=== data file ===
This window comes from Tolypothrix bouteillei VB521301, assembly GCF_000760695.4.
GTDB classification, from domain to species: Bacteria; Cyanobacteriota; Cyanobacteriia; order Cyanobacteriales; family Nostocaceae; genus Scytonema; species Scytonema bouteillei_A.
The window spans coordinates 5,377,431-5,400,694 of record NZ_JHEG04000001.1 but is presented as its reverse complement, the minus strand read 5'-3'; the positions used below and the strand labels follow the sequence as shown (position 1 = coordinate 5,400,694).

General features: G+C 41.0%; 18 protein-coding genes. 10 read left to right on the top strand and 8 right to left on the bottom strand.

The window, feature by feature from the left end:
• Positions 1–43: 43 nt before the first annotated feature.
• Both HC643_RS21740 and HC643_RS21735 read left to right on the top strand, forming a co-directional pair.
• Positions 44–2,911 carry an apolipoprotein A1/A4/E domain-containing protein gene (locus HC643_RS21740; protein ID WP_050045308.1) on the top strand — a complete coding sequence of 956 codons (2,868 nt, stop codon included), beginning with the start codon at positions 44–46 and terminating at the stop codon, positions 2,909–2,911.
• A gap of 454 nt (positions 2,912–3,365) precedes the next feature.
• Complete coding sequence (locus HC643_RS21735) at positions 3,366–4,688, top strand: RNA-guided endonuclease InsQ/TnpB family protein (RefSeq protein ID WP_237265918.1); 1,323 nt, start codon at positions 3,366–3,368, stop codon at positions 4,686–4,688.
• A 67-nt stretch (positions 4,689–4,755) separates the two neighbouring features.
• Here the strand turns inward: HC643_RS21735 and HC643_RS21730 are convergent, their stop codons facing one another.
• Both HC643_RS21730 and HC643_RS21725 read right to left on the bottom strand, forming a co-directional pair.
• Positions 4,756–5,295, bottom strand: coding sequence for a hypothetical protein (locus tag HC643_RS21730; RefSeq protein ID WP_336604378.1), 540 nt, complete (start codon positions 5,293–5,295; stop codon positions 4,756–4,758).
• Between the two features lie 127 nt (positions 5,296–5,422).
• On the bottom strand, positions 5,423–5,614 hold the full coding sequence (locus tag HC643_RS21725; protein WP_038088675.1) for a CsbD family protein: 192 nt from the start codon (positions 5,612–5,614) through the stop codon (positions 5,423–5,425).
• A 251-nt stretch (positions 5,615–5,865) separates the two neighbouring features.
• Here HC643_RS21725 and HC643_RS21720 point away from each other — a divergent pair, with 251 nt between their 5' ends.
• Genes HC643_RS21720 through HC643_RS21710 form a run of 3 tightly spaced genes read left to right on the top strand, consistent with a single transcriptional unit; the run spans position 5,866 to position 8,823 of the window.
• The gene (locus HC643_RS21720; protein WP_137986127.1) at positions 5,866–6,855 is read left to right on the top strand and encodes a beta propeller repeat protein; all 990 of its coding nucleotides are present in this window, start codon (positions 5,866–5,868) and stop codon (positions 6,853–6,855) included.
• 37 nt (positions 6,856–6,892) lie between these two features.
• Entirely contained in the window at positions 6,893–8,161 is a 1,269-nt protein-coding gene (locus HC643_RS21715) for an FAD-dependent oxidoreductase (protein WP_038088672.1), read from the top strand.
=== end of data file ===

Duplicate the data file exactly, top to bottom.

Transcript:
This window comes from Tolypothrix bouteillei VB521301, assembly GCF_000760695.4.
GTDB classification, from domain to species: Bacteria; Cyanobacteriota; Cyanobacteriia; order Cyanobacteriales; family Nostocaceae; genus Scytonema; species Scytonema bouteillei_A.
The window spans coordinates 5,377,431-5,400,694 of record NZ_JHEG04000001.1 but is presented as its reverse complement, the minus strand read 5'-3'; the positions used below and the strand labels follow the sequence as shown (position 1 = coordinate 5,400,694).

General features: G+C 41.0%; 18 protein-coding genes. 10 read left to right on the top strand and 8 right to left on the bottom strand.

The window, feature by feature from the left end:
• Positions 1–43: 43 nt before the first annotated feature.
• Both HC643_RS21740 and HC643_RS21735 read left to right on the top strand, forming a co-directional pair.
• Positions 44–2,911 carry an apolipoprotein A1/A4/E domain-containing protein gene (locus HC643_RS21740; protein ID WP_050045308.1) on the top strand — a complete coding sequence of 956 codons (2,868 nt, stop codon included), beginning with the start codon at positions 44–46 and terminating at the stop codon, positions 2,909–2,911.
• A gap of 454 nt (positions 2,912–3,365) precedes the next feature.
• Complete coding sequence (locus HC643_RS21735) at positions 3,366–4,688, top strand: RNA-guided endonuclease InsQ/TnpB family protein (RefSeq protein ID WP_237265918.1); 1,323 nt, start codon at positions 3,366–3,368, stop codon at positions 4,686–4,688.
• A 67-nt stretch (positions 4,689–4,755) separates the two neighbouring features.
• Here the strand turns inward: HC643_RS21735 and HC643_RS21730 are convergent, their stop codons facing one another.
• Both HC643_RS21730 and HC643_RS21725 read right to left on the bottom strand, forming a co-directional pair.
• Positions 4,756–5,295, bottom strand: coding sequence for a hypothetical protein (locus tag HC643_RS21730; RefSeq protein ID WP_336604378.1), 540 nt, complete (start codon positions 5,293–5,295; stop codon positions 4,756–4,758).
• Between the two features lie 127 nt (positions 5,296–5,422).
• On the bottom strand, positions 5,423–5,614 hold the full coding sequence (locus tag HC643_RS21725; protein WP_038088675.1) for a CsbD family protein: 192 nt from the start codon (positions 5,612–5,614) through the stop codon (positions 5,423–5,425).
• A 251-nt stretch (positions 5,615–5,865) separates the two neighbouring features.
• Here HC643_RS21725 and HC643_RS21720 point away from each other — a divergent pair, with 251 nt between their 5' ends.
• Genes HC643_RS21720 through HC643_RS21710 form a run of 3 tightly spaced genes read left to right on the top strand, consistent with a single transcriptional unit; the run spans position 5,866 to position 8,823 of the window.
• The gene (locus HC643_RS21720; protein WP_137986127.1) at positions 5,866–6,855 is read left to right on the top strand and encodes a beta propeller repeat protein; all 990 of its coding nucleotides are present in this window, start codon (positions 5,866–5,868) and stop codon (positions 6,853–6,855) included.
• 37 nt (positions 6,856–6,892) lie between these two features.
• Entirely contained in the window at positions 6,893–8,161 is a 1,269-nt protein-coding gene (locus HC643_RS21715) for an FAD-dependent oxidoreductase (protein WP_038088672.1), read from the top strand.